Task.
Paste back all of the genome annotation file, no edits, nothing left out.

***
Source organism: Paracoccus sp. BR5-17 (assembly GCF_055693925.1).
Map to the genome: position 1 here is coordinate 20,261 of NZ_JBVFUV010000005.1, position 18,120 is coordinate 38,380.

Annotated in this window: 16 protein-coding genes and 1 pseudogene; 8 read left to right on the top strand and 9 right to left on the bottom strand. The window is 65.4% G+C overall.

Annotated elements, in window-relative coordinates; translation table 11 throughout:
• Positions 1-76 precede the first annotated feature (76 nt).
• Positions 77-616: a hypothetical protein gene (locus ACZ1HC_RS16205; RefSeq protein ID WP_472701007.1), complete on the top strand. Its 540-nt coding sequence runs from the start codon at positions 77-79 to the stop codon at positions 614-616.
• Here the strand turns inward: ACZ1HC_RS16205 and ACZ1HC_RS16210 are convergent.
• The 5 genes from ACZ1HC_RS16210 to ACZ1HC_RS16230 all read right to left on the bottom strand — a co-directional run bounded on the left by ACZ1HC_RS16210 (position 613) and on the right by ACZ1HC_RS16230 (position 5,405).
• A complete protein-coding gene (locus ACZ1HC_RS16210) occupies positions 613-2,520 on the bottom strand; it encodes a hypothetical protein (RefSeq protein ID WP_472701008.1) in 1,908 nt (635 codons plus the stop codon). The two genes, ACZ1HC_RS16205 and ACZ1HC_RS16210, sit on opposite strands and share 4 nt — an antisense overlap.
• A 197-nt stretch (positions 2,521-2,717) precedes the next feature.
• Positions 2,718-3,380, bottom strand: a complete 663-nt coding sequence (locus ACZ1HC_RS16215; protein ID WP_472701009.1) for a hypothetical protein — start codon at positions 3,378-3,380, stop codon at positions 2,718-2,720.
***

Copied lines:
Source organism: Paracoccus sp. BR5-17 (assembly GCF_055693925.1).
Map to the genome: position 1 here is coordinate 20,261 of NZ_JBVFUV010000005.1, position 18,120 is coordinate 38,380.

Annotated in this window: 16 protein-coding genes and 1 pseudogene; 8 read left to right on the top strand and 9 right to left on the bottom strand. The window is 65.4% G+C overall.

Annotated elements, in window-relative coordinates; translation table 11 throughout:
• Positions 1-76 precede the first annotated feature (76 nt).
• Positions 77-616: a hypothetical protein gene (locus ACZ1HC_RS16205; RefSeq protein ID WP_472701007.1), complete on the top strand. Its 540-nt coding sequence runs from the start codon at positions 77-79 to the stop codon at positions 614-616.
• Here the strand turns inward: ACZ1HC_RS16205 and ACZ1HC_RS16210 are convergent.
• The 5 genes from ACZ1HC_RS16210 to ACZ1HC_RS16230 all read right to left on the bottom strand — a co-directional run bounded on the left by ACZ1HC_RS16210 (position 613) and on the right by ACZ1HC_RS16230 (position 5,405).
• A complete protein-coding gene (locus ACZ1HC_RS16210) occupies positions 613-2,520 on the bottom strand; it encodes a hypothetical protein (RefSeq protein ID WP_472701008.1) in 1,908 nt (635 codons plus the stop codon). The two genes, ACZ1HC_RS16205 and ACZ1HC_RS16210, sit on opposite strands and share 4 nt — an antisense overlap.
• A 197-nt stretch (positions 2,521-2,717) precedes the next feature.
• Positions 2,718-3,380, bottom strand: a complete 663-nt coding sequence (locus ACZ1HC_RS16215; protein ID WP_472701009.1) for a hypothetical protein — start codon at positions 3,378-3,380, stop codon at positions 2,718-2,720.